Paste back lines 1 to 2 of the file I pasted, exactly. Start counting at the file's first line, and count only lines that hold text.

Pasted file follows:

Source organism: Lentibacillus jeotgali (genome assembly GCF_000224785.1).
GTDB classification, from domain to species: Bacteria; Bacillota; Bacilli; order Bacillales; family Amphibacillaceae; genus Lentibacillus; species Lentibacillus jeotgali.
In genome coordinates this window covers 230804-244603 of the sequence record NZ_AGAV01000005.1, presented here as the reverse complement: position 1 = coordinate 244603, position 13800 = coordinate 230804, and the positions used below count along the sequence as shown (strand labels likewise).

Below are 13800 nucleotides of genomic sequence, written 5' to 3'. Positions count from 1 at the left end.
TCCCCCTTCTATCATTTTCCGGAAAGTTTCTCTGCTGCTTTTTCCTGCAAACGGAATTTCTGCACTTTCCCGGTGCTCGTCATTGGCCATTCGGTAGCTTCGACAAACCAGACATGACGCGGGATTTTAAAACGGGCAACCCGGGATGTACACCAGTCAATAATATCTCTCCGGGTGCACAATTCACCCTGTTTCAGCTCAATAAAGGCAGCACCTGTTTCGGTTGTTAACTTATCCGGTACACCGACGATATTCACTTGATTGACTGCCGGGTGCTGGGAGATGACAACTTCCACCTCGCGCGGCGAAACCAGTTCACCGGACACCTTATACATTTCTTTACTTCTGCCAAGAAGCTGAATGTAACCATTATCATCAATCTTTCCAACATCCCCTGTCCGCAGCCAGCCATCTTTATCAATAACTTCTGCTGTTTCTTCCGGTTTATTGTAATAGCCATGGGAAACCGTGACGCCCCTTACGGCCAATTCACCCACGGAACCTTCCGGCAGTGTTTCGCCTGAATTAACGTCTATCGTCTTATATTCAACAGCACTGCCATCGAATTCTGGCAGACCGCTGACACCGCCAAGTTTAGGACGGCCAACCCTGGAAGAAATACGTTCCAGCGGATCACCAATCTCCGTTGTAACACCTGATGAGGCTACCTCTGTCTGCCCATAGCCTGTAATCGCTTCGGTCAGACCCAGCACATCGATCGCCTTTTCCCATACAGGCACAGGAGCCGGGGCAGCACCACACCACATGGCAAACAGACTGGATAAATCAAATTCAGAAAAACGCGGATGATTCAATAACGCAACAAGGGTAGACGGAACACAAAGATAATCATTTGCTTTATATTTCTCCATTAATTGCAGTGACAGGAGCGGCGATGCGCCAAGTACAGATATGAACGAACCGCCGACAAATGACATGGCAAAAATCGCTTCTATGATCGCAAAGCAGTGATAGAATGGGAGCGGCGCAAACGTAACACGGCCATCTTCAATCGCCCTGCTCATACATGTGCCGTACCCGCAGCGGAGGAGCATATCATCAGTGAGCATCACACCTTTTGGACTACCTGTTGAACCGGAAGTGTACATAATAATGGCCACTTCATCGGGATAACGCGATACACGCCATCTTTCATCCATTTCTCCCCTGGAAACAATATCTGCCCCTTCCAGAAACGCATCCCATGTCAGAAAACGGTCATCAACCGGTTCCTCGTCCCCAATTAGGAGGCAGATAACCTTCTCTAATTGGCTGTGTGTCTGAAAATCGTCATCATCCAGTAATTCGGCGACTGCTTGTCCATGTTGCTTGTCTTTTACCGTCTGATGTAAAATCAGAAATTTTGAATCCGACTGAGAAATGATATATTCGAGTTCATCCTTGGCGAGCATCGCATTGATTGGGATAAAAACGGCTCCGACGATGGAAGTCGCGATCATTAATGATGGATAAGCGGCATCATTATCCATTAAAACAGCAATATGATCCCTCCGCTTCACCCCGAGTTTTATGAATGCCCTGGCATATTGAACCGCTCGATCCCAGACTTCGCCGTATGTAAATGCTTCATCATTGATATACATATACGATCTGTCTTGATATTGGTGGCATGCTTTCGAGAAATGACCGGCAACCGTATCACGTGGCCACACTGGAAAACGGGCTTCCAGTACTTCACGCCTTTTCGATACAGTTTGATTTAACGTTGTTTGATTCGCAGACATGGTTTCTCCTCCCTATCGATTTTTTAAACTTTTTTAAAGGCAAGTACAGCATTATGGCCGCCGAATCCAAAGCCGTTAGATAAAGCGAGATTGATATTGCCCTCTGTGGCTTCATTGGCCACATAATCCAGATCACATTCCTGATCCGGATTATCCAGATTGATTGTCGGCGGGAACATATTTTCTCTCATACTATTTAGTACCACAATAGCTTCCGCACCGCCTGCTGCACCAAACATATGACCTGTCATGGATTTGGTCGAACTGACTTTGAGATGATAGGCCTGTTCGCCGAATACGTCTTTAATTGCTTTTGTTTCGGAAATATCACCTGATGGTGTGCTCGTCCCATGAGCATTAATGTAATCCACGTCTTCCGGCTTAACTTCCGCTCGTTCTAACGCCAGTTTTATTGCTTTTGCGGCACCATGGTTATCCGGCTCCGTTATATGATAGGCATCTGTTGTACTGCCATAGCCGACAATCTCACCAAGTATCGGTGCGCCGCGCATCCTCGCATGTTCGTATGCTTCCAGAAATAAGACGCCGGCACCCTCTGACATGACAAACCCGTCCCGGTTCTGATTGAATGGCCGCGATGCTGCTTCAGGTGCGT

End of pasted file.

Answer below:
Source organism: Lentibacillus jeotgali (genome assembly GCF_000224785.1).
GTDB classification, from domain to species: Bacteria; Bacillota; Bacilli; order Bacillales; family Amphibacillaceae; genus Lentibacillus; species Lentibacillus jeotgali.